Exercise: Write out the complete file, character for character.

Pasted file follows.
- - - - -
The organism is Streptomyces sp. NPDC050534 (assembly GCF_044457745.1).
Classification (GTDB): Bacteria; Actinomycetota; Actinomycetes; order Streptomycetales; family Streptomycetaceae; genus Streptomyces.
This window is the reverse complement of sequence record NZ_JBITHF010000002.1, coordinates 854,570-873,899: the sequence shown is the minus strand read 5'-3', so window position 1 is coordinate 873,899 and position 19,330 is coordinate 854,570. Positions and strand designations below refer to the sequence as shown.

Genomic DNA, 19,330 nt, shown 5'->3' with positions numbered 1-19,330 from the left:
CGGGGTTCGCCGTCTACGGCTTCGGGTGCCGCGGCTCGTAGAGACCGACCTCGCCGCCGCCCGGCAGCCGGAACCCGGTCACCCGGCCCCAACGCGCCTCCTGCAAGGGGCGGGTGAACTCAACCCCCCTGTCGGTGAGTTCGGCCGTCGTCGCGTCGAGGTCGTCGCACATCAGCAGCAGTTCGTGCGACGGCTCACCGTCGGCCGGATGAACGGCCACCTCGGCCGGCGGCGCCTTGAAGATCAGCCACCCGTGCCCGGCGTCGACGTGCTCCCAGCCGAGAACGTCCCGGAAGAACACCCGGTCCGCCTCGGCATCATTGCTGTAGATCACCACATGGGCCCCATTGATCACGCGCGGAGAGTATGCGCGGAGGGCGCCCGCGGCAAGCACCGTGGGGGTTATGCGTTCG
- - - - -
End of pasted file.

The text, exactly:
The organism is Streptomyces sp. NPDC050534 (assembly GCF_044457745.1).
Classification (GTDB): Bacteria; Actinomycetota; Actinomycetes; order Streptomycetales; family Streptomycetaceae; genus Streptomyces.
This window is the reverse complement of sequence record NZ_JBITHF010000002.1, coordinates 854,570-873,899: the sequence shown is the minus strand read 5'-3', so window position 1 is coordinate 873,899 and position 19,330 is coordinate 854,570. Positions and strand designations below refer to the sequence as shown.

Genomic DNA, 19,330 nt, shown 5'->3' with positions numbered 1-19,330 from the left:
CGGGGTTCGCCGTCTACGGCTTCGGGTGCCGCGGCTCGTAGAGACCGACCTCGCCGCCGCCCGGCAGCCGGAACCCGGTCACCCGGCCCCAACGCGCCTCCTGCAAGGGGCGGGTGAACTCAACCCCCCTGTCGGTGAGTTCGGCCGTCGTCGCGTCGAGGTCGTCGCACATCAGCAGCAGTTCGTGCGACGGCTCACCGTCGGCCGGATGAACGGCCACCTCGGCCGGCGGCGCCTTGAAGATCAGCCACCCGTGCCCGGCGTCGACGTGCTCCCAGCCGAGAACGTCCCGGAAGAACACCCGGTCCGCCTCGGCATCATTGCTGTAGATCACCACATGGGCCCCATTGATCACGCGCGGAGAGTATGCGCGGAGGGCGCCCGCGGCAAGCACCGTGGGGGTTATGCGTTCG